You can get the free ASPCA mobile app that will tell you exactly what to do in a disaster like a flood, blizzard or hurricane.  This app allows you to access advice before, during and after a storm even if there’s no internet connection. You can also get a personalized missing pet recovery kit and be able to create a flyer to share on social media if your dog goes missing.

Dog SuppliesNow you have a list of dog supplies you may need in any catastrophic weather situation which will help you keep your dog safe.  I hope you’ll never need to use your emergency supplies for a real disaster, however your dog depends on your ability to be prepared and to protect her in any weather.

Share this article with your friends and relatives to make sure they have all the information they need about supplies for their dog in any emergency.  You can always depend on the best dog health strategies from Dog Health News.

Hope you took some great value out of this article about dog supplies for any emergency today! I’d love to hear your feedback, so leave a comment with your thoughts or questions.  Share your dog’s weather emergency situation below so others can benefit from your story.

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Dog Daycare: What’s Your Plan If You Have an Emergency?

Dog daycare may not be on your top priority list until your 85 year old uncle falls down the stairs, spends 4 days in the hospital, requires 3 weeks of physical therapy and needs to install a stairlift before he can go home and care for his dog who’s now your responsibility or even worse, you’re franticly in need of someone to foster your uncle’s 10 year old dog for several weeks and have no idea how your uncle and his dog will deal with  separation.

This news brief gives you an example of one dog owner’s emergency situation so you’ll have a strategy to create a care team for an injured dog owner and their beloved dog.

Dog Daycare: 8 Helpful Tips for Emergency Coverage

  1. Dog Foster Care – You never know when you’ll need a trustworthy dog sitter who can take over full responsibility for your loved one’s dog in an emergency.  A good strategy would be to have a dog sitter and a foster home in case you need a temporary or permanent solution to care for a senior’s dog when something goes wrong.
  2. Keys – You’ll need at least 5 sets of keys to give out to your care team to handle things like taking out trash, picking up mail or retrieving personal items for your loved one.  You may need to give keys to your dog daycare manager, housekeeper or a service company if work needs to be done.
  3. Phone numbers – Emergency numbers including dog sitters, family members, friends, doctors, home care facilities and financial planners should be kept in a safe place that the care team can access readily.
  4. Dog food & treats – Your care team needs to know where the dog food and treats are kept as well as the daily portions.  You may want to put notes on the refrigerator for easy reference.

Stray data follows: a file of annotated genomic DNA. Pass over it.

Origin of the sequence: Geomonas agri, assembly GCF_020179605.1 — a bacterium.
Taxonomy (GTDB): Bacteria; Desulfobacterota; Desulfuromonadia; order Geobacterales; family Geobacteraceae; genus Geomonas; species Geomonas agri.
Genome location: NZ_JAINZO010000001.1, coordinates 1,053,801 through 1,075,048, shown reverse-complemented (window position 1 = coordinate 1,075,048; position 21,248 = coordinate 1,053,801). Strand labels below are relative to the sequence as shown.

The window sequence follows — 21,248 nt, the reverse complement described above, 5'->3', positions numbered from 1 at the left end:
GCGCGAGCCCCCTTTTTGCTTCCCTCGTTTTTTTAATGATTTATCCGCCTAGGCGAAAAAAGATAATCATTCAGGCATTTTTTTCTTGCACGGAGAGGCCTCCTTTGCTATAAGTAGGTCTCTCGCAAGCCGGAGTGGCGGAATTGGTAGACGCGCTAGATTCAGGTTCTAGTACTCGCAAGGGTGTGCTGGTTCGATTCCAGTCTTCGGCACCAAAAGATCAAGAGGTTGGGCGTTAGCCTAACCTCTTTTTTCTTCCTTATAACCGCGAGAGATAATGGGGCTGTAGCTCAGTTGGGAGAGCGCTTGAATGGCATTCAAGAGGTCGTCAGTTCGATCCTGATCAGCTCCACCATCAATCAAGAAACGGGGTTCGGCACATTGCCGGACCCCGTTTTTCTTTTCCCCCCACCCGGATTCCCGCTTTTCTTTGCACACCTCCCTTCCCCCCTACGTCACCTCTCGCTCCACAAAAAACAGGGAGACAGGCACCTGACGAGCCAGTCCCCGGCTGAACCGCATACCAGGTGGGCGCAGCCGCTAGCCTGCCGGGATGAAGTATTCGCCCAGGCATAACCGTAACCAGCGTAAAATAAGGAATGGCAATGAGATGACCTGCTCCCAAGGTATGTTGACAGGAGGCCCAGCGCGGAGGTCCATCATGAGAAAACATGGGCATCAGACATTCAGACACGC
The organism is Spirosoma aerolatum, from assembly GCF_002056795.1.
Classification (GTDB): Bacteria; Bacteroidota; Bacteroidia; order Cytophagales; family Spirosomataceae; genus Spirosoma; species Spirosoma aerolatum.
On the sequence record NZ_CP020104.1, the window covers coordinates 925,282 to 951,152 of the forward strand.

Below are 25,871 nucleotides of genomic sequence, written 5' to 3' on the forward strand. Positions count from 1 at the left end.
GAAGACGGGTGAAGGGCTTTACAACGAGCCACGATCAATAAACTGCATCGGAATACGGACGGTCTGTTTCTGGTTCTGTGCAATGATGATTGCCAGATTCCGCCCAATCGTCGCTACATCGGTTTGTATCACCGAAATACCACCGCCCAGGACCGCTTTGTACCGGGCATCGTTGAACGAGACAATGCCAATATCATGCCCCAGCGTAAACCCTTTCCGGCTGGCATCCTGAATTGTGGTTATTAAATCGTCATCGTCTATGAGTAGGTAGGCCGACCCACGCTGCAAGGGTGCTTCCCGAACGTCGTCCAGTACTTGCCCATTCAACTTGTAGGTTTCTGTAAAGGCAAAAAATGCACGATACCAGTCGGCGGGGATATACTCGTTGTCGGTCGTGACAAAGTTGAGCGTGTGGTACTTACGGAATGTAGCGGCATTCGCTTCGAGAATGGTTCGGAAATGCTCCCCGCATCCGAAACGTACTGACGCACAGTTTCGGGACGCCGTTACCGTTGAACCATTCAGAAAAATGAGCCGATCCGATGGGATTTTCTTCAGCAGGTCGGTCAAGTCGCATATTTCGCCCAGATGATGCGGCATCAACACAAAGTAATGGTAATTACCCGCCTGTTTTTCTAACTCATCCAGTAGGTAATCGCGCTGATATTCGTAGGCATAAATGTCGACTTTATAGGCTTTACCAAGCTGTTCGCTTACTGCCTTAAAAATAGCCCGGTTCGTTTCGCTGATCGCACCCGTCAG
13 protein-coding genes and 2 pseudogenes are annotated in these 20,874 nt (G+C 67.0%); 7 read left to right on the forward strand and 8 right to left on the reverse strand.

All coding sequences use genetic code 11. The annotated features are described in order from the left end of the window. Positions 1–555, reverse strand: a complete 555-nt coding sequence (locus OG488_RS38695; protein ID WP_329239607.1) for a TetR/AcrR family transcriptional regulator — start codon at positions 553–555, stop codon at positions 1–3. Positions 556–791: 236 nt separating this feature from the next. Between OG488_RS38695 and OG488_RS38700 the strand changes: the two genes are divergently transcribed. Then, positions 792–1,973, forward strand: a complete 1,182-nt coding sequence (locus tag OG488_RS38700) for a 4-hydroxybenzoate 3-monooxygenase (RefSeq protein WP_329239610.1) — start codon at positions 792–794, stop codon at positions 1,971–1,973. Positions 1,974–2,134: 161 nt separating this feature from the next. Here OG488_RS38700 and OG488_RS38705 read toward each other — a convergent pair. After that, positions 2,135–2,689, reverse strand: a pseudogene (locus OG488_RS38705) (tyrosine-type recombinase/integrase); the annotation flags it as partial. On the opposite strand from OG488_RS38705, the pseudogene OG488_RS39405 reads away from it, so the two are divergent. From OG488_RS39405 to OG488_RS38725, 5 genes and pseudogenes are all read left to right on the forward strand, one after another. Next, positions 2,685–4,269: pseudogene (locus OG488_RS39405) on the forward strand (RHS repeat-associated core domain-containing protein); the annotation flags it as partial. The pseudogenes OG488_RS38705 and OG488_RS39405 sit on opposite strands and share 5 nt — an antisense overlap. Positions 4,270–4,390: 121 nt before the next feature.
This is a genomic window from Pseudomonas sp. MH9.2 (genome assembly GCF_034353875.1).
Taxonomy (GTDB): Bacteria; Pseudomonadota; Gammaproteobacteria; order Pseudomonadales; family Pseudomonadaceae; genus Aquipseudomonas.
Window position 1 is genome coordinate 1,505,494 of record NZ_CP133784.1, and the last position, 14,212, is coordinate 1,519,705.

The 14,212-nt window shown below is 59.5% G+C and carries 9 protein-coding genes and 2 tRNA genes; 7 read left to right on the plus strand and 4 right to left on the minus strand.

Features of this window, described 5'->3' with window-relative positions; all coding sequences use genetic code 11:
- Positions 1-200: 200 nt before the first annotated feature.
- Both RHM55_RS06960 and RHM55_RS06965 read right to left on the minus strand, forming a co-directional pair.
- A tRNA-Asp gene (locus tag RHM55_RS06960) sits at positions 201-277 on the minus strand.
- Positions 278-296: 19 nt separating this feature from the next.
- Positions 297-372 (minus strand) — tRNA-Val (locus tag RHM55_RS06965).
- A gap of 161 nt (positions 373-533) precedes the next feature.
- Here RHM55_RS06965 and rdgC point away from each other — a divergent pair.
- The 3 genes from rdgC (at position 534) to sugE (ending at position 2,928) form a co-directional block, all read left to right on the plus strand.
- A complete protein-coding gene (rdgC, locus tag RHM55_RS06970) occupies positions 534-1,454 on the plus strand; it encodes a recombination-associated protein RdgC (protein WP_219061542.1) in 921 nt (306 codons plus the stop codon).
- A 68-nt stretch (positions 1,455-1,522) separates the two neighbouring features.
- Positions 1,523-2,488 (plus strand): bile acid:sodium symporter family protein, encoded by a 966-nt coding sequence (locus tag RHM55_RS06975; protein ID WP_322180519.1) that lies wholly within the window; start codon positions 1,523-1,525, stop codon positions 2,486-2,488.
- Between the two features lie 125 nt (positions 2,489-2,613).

5. Leashes, harnesses and jackets – To make things easy, keep the dog’s leashes, harnesses and jackets in one place near the door you’ll use to take the dog out.  Don’t forget the doggie waste bags too!  You may want to have an emergency kit ready in case you need to bring it along to your dog daycare facility so your senior’s dog will have all the things he needs including one of his toys.
  6. Medications – It’s critical to know all the medications taken by your senior and their dog.  You can keep a list of these items in the kitchen on the refrigerator  with instructions for dosage and where to renew prescriptions as needed.
  7. Veterinarian – Another much needed item on your checklist is the contact information for your senior’s veterinarian including the number for your local emergency animal hospital.
  8. Instructions for dog care – Your senior might have special daily routines with his dog.  A smart idea is to write them down and give them to your care team, dog daycare facility or foster dog parents so everyone has the same instructions for dog care. 

Fred and Sasha’s Story

  • Fred – The good news here is that Fred had a care team in place and were able to put a plan together immediately. Since Fred managed to dial 911 to get emergency help for himself, the next top priority was finding a foster home for his dog, Sasha, a lively 10 year old Cairn Terrier who looks like Toto from the well known classic movie, The Wizard of Oz.  After a long discussion with his care team including what to do about dog daycare, of High Energy Dogscourse, Fred agreed to the installation of a stairlift as the first step to safe-proofing his home.  Fred can’t wait to come home from from the rehab facility so he can be reunited with his best pal Sasha.  He’s grateful for his care team beyond words.
  • Sasha – As part of Fred’s care team, I’m lucky to be able to take Sasha for weekly walks by the ocean.  Even though I know Sasha could literally lift me off my feet if I let her pull me down the street, she is a perfect example of a well behaved dog.  Fred says that Sasha loves anyone she’s with, however I’m certain her heart remains with her owner and I bet she can’t wait to come home soon and be with Fred.  Dog daycare in Sasha’s case would be only for emergencies.

This short story gives you a heartwarming story and tips for emergency coverage so you can put together a care team for your loved one and their dog in case something unforeseen happens.

Share this article with friends and family so they’ll have information they may need to care for their loved one who owns a dog in case of an emergency.

By the way… claim your FREE “How NOT to Overpay to Keep Your Dog Well” video news.  Just go HERE now to get your Dog Health and Wellness Video News.